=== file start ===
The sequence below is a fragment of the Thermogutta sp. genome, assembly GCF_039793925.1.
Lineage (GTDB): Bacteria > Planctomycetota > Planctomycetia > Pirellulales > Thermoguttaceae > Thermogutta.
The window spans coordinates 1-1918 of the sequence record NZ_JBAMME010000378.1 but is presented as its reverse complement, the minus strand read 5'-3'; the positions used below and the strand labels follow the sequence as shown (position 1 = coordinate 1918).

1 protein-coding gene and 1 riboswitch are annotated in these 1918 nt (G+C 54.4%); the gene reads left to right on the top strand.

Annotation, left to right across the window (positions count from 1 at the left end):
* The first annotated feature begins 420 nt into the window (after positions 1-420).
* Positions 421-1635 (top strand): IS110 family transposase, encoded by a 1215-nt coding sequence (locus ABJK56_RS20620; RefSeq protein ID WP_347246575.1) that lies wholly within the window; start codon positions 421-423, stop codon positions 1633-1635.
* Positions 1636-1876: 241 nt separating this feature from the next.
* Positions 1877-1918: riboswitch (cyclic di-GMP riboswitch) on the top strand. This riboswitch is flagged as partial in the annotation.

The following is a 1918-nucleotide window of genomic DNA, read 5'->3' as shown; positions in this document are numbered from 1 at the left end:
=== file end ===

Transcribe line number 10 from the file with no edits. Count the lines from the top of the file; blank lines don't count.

The following is a 1918-nucleotide window of genomic DNA, read 5'->3' as shown; positions in this document are numbered from 1 at the left end: